The director of Rex Hospital’s emergency department has stepped down in the wake of a federal investigation into Rex’s treatment of a violent mentally ill patient who was immobilized in restraints and stunned twice with a Taser during his hospital stay.
Rex said Thursday that Sherry Whitt is no longer director of the emergency department, but would not provide other details about her employment status, citing personnel privacy.
“She said that following recent events, her stepping down would help ensure the long-term stability of the Rex ED,” Rex said in a statement.
In interviews with investigators, Whitt was at odds with other hospital staff and with hospital administrators in her assessment of the incident that shook up Rex staff in January and February. Rex doctors and nurses told investigators the patient, who was threatening to kill health care workers, had to be restrained for everyone’s safety. The patient was hospitalized at Rex until room became available in a psychiatric hospital.
Rex officials have consistently defended the conduct of the nursing staff and security guards who had to deal with the patient with a record of history of psychosis, paranoia and incarceration.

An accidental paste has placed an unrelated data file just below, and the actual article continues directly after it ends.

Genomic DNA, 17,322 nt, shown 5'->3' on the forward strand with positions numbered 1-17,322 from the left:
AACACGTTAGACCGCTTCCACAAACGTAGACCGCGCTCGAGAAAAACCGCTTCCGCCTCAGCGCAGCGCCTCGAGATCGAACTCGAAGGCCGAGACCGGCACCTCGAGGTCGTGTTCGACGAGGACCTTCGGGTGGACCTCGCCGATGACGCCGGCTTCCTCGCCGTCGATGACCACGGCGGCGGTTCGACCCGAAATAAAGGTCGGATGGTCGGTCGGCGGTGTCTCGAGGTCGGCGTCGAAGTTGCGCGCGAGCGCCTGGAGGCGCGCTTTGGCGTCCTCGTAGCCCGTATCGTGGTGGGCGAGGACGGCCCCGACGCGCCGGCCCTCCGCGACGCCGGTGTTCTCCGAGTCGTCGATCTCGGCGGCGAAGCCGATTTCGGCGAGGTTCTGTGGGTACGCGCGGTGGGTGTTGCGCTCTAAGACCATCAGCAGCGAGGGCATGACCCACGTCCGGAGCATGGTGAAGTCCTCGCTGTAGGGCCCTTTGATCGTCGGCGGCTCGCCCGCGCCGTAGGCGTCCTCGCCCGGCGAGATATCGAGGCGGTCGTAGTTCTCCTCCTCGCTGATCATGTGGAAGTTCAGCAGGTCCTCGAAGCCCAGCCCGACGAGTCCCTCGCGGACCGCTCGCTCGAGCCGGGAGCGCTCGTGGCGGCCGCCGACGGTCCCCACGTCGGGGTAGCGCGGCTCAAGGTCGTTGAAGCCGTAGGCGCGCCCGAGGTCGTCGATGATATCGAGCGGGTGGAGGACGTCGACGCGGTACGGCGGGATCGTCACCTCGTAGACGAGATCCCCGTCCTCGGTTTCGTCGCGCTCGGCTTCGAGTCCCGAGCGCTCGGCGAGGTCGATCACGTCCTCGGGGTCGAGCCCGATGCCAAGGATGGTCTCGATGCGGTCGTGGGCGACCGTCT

But Whitt told investigators Rex nurses were out of their league and improperly trained when dealing with the violent 24-year-old patient, even though he had to be forcibly subdued after he attacked nurses and security officers. In one incident, the patient nearly ripped off the eyelid of a security officer, forcing the guard into the emergency room for treatment.
At least one complaint was filed by Rex nurse James Gibbs, who is protected by federal whistle-blower status against retaliation by hospital officials. Despite Whitt’s concerns about Rex’s treatment of the patient, she did not file a complaint to federal health authorities, and is not afforded whistle-blower status.
The incident could have cost Rex more than a quarter of a billion dollars a year in federal funding. The Centers for Medicare and Medicaid Services placed Rex in “immediate jeopardy” of losing federal funding after its initial investigation, which was conducted by employees from the N.C. Department of Health and Human Services. However, Medicare and Medicaid funding was not cut off after Rex removed Taser guns from its security guards and made other policy changes.
The 17-day episode involved attacks on six hospital employees, all of them African Americans. Nurses and others told investigators that the patient spat at them, punched them and taunted them with racial slurs.
According to the 281-page investigation report, Whitt acknowledged Rex has never had such a violent patient, then blamed the staff for miscommunicating and mismanaging the situation.
“I thought they were trained a lot better than this,” Whitt told investigators. “I do not feel the staff followed the policy as intended. I think the patient should have received every chance to be released from restraints as soon as possible.”